Jill Grahek and SKYTIME pilot Edward Roski fly over the Lakes Basin on Jan. 18 (before last week's snowstorms. Photo/Aleksandra Gajewski
“People ask why the Eastern Sierra is so awesome,” said Heidi Kanayan, a Mammoth Ski School assistant office manager and ski instructor. “Go on a helicopter tour and see for yourself.”
Thanks to SKYTIME, the Eastern Sierra’s newest helicopter tour company, locals and visitors can.
“It was amazing to see the Sierras this way,” Kanayan said. “The areal view of the typography gives you a different appreciation for the area.”
Kanayan has lived in Mammoth Lakes for over 10 years and before her tour with SKYTIME, had never flown over Mammoth Lakes.
“It’s a new gateway to appreciate the Sierra,” she said.
Edward Roski, one of the pilots for SKYTIME, was searching for a place to open a helicopter tour business.
Roski received his first helicopter flight lesson in Long Beach, 1987, and has been flying ever since.
Although a Los Angeles native, Roski grew up in June Lake. His family has owned a cabin there for 46 years and considers the Eastern Sierra a second home.
During his search for a location, Roski considered Los Angeles, Napa, Redding and Sonoma, among other places.
He did have his mind made up on two things before committing to any location: he wanted to stay on the west coast, and he wanted a location that can sustain business year round.
A friend one day asked him, “Why aren’t you doing it in Mammoth? And the greater Eastern Sierra?”
Without even taking his first trip, Roski knew it would be the perfect place to start a tour business.
Before jumping into starting the business though, he had to receive approval from his boss.
“The owner [of the company] has been flying forever,” Roski said. “He’s military trained and has flown around the world. When I took him out over the Eastern Sierra, his jaw dropped. If you can impress him, well … then I think we found a good place.”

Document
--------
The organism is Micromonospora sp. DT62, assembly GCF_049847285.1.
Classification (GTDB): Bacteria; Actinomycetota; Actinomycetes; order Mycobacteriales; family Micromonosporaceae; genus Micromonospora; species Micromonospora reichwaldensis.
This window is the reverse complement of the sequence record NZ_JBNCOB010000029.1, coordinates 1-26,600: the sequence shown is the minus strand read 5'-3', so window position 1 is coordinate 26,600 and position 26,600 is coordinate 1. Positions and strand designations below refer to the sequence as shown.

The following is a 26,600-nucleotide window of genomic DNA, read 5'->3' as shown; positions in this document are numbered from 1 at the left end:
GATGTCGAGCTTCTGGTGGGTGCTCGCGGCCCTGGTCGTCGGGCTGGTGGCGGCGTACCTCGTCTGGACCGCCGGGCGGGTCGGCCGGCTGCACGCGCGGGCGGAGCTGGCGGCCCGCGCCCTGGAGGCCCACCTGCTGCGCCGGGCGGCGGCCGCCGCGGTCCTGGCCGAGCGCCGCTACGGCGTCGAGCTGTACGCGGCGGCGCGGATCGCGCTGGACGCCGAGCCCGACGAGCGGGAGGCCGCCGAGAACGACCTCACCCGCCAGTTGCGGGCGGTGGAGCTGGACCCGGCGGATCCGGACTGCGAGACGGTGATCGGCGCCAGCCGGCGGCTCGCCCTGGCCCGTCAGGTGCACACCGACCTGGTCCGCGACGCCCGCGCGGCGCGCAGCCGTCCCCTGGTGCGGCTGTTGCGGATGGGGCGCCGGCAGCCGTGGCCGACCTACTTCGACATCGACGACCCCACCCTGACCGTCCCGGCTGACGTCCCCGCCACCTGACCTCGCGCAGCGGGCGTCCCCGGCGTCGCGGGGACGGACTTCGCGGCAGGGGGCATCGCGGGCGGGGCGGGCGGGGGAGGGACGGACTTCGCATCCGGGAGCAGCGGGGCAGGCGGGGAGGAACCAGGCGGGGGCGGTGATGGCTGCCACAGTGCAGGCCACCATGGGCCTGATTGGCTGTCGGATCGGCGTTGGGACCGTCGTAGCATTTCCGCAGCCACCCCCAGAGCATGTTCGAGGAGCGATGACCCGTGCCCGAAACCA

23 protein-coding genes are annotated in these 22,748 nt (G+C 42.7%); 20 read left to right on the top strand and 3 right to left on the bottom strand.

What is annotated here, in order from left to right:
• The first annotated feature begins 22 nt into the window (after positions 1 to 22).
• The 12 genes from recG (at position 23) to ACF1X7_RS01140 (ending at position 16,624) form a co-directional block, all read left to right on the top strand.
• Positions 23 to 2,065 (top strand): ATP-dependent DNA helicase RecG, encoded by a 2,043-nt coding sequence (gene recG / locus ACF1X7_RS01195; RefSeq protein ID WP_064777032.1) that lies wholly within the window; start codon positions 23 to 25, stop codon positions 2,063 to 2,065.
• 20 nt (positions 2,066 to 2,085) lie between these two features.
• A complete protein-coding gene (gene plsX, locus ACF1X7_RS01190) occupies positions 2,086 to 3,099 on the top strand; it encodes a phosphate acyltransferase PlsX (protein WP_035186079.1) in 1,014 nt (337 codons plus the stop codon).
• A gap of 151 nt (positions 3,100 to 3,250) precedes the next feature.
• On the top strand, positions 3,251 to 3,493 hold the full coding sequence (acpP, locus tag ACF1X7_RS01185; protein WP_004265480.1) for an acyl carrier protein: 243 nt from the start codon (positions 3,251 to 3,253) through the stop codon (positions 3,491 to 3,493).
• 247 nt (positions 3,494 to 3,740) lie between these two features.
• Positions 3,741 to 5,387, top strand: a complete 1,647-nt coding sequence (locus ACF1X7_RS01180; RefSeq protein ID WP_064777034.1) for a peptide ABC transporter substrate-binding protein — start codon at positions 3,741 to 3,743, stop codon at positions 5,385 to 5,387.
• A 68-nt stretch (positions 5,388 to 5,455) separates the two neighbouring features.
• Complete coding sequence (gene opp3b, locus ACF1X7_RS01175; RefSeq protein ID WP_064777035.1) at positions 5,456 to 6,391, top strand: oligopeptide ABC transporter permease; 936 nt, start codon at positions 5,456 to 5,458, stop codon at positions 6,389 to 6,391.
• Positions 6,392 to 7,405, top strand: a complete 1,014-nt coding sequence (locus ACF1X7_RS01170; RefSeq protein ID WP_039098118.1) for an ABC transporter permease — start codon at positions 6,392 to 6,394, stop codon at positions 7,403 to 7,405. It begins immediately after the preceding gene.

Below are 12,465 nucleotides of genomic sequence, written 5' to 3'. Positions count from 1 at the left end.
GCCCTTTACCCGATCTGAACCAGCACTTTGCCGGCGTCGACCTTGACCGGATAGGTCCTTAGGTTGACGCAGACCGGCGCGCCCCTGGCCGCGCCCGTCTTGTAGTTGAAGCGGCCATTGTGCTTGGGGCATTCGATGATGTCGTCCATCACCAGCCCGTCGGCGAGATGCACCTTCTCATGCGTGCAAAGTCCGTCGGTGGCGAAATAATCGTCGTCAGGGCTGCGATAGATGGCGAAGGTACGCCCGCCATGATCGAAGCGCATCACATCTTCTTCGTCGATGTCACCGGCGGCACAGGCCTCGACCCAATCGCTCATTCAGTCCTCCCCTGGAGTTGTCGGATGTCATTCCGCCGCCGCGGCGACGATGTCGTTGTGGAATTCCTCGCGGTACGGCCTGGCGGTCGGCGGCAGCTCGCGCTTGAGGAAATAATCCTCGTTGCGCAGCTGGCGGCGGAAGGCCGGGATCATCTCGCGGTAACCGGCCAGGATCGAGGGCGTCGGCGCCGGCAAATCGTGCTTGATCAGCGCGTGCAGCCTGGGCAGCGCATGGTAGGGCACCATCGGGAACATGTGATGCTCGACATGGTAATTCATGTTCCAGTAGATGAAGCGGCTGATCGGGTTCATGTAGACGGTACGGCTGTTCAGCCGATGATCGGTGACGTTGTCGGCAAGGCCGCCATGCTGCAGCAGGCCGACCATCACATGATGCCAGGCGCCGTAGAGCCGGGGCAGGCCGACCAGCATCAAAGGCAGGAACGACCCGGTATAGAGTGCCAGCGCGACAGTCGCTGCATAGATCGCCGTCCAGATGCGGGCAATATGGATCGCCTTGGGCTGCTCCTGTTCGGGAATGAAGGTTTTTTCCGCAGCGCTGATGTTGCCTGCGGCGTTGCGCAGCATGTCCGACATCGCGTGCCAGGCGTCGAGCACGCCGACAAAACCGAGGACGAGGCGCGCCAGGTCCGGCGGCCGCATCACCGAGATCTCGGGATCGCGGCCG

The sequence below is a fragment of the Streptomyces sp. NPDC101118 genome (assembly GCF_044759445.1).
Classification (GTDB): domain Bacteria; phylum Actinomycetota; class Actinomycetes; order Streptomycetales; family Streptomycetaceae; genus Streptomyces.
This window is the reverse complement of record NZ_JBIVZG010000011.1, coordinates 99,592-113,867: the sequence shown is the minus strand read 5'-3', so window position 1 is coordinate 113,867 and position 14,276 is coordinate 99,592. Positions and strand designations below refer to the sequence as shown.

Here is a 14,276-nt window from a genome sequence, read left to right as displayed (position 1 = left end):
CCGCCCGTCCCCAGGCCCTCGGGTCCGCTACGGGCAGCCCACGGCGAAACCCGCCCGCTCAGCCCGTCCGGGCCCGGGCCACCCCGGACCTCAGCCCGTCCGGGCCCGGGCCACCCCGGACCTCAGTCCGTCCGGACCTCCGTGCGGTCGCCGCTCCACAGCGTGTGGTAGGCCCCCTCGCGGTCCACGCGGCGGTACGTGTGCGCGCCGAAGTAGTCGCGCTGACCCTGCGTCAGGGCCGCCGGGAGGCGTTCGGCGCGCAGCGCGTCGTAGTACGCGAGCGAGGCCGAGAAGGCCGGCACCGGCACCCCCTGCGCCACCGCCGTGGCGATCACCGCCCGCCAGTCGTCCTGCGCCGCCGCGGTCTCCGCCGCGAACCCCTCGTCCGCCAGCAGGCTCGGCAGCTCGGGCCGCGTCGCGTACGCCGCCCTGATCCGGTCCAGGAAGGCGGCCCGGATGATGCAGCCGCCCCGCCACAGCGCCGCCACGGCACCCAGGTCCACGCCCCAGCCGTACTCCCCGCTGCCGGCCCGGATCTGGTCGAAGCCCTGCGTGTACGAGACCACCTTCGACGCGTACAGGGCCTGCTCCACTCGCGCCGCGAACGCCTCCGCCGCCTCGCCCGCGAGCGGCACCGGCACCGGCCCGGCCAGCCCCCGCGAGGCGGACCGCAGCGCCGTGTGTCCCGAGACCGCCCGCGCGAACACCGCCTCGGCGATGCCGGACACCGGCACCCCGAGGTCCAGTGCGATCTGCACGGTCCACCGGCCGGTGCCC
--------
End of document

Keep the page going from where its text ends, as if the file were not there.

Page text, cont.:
With just that one tour, the owner approved and the Eastern Sierra welcomed SKYTIME.
The Eastern Sierra “is the most beautiful place I’ve flown over,” Roski said. “It blows away everywhere I’ve been.
“This is why Ansel Adams loved it here.”
SKYTIME uses a Robinson R66 model helicopter to chauffeur its customers through the Eastern Sierra sky.
The Robinson R66 is a five-seat turbine-powered helicopter designed and built by the Robinson Helicopter Company in Torrance, Calif.
“Its design is relatively new,” Roski said. “The one we use here is the seventh one off the line. It’s the 007 helicopter.”
According to Roski, the helicopter is designed to the latest and greatest FFA standards, and it’s extra powerful with a Rolls-Royce RR300 turboshaft. It’s also specifically designed to fly at high elevations.
“With less air, aircraft have less lift,” he said. “The molecules are more spread out and it creates issues for them.”
SKYTIME’s helicopter handles elevation with ease.
“It’s the Porsche of helicopters,” Roski said. “It’s not big or bulky, which helps with the navigation.”
The helicopter is also extremely quiet compared to its other aviation brothers and sisters.
On a recent tour, Roski landed the helicopter after spotting a bear.
“The bear didn’t even hear the helicopter,” he said. “We sat there for 20 minutes watching the bear.”
In addition to bears, Roski said he and his clients witness a variety of wildlife from eagles to deer.
“Every corner [of the Eastern Sierra] has something to offer,” Roski said. “What would take you days, we can get you there in minutes in a helicopter.”
SKYTIME offers a variety of tours and serves all of the Eastern Sierra. Those interested can choose to fly over Mammoth Lakes, June Lake, Lee Vining, Bridgeport, Bishop, Yosemite, and Bodie.
SKYTIME offers set tours for people to chose from, but the company can take its clients wherever they wish.
“Most people have an idea of where they want to go,” Roski said.
Jill Grahek, a massage therapist who’s lived in the Eastern Sierra for 12 years, flew over Mammoth Lakes, the Lakes Basin, and Crowley Lake for the first time with SKYTIME.
“Even after living here for over 12 years, there is still so much to explore,” Grahek said. “Within our 20 minutes in the air, we saw so much. It makes me want to go see other places. It’s addictive.”
“It allows everyone—young and old, able or not—to see our home,” Kanayan said. “Everyone can do it. That’s the best part. If you can afford to come to Mammoth, you can afford this.”